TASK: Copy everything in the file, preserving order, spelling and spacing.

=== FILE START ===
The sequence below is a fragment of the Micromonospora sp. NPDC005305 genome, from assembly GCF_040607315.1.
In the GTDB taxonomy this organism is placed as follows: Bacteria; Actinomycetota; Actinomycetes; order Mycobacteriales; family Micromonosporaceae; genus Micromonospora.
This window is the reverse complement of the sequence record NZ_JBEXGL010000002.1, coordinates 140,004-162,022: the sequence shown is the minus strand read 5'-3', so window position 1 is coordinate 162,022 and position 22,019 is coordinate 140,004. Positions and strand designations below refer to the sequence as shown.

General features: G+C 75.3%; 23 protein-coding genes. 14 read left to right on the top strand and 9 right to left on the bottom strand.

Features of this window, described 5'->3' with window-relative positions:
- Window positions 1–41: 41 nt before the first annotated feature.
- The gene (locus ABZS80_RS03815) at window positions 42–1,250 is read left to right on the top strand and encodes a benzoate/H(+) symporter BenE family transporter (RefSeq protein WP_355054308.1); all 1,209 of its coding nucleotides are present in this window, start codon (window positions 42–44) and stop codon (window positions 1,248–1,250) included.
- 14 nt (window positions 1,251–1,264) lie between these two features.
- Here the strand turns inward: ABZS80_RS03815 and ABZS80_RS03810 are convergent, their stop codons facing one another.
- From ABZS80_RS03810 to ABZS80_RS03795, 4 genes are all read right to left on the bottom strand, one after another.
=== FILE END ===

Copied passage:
The sequence below is a fragment of the Micromonospora sp. NPDC005305 genome, from assembly GCF_040607315.1.
In the GTDB taxonomy this organism is placed as follows: Bacteria; Actinomycetota; Actinomycetes; order Mycobacteriales; family Micromonosporaceae; genus Micromonospora.
This window is the reverse complement of the sequence record NZ_JBEXGL010000002.1, coordinates 140,004-162,022: the sequence shown is the minus strand read 5'-3', so window position 1 is coordinate 162,022 and position 22,019 is coordinate 140,004. Positions and strand designations below refer to the sequence as shown.

General features: G+C 75.3%; 23 protein-coding genes. 14 read left to right on the top strand and 9 right to left on the bottom strand.

Features of this window, described 5'->3' with window-relative positions:
- Window positions 1–41: 41 nt before the first annotated feature.
- The gene (locus ABZS80_RS03815) at window positions 42–1,250 is read left to right on the top strand and encodes a benzoate/H(+) symporter BenE family transporter (RefSeq protein WP_355054308.1); all 1,209 of its coding nucleotides are present in this window, start codon (window positions 42–44) and stop codon (window positions 1,248–1,250) included.
- 14 nt (window positions 1,251–1,264) lie between these two features.
- Here the strand turns inward: ABZS80_RS03815 and ABZS80_RS03810 are convergent, their stop codons facing one another.
- From ABZS80_RS03810 to ABZS80_RS03795, 4 genes are all read right to left on the bottom strand, one after another.